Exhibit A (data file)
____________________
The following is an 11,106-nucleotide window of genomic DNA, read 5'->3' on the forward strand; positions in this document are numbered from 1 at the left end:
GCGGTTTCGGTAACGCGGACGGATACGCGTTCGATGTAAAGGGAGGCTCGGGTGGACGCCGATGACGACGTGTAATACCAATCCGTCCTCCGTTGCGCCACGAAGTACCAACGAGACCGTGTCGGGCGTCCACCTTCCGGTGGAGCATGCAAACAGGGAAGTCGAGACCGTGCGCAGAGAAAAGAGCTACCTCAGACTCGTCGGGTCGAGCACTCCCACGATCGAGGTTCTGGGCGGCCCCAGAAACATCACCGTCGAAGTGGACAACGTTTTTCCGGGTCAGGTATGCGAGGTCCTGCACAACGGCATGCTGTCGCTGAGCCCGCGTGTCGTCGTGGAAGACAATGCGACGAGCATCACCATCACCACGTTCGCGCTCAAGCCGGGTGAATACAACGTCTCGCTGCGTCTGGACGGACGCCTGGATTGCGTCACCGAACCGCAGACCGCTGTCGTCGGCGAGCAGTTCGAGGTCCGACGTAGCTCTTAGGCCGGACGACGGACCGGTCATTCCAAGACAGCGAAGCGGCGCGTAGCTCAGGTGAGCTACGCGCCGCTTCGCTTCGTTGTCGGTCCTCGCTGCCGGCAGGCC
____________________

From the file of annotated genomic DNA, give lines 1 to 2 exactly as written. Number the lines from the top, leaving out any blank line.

The following is an 11,106-nucleotide window of genomic DNA, read 5'->3' on the forward strand; positions in this document are numbered from 1 at the left end:
GCGGTTTCGGTAACGCGGACGGATACGCGTTCGATGTAAAGGGAGGCTCGGGTGGACGCCGATGACGACGTGTAATACCAATCCGTCCTCCGTTGCGCCACGAAGTACCAACGAGACCGTGTCGGGCGTCCACCTTCCGGTGGAGCATGCAAACAGGGAAGTCGAGACCGTGCGCAGAGAAAAGAGCTACCTCAGACTCGTCGGGTCGAGCACTCCCACGATCGAGGTTCTGGGCGGCCCCAGAAACATCACCGTCGAAGTGGACAACGTTTTTCCGGGTCAGGTATGCGAGGTCCTGCACAACGGCATGCTGTCGCTGAGCCCGCGTGTCGTCGTGGAAGACAATGCGACGAGCATCACCATCACCACGTTCGCGCTCAAGCCGGGTGAATACAACGTCTCGCTGCGTCTGGACGGACGCCTGGATTGCGTCACCGAACCGCAGACCGCTGTCGTCGGCGAGCAGTTCGAGGTCCGACGTAGCTCTTAGGCCGGACGACGGACCGGTCATTCCAAGACAGCGAAGCGGCGCGTAGCTCAGGTGAGCTACGCGCCGCTTCGCTTCGTTGTCGGTCCTCGCTGCCGGCAGGCC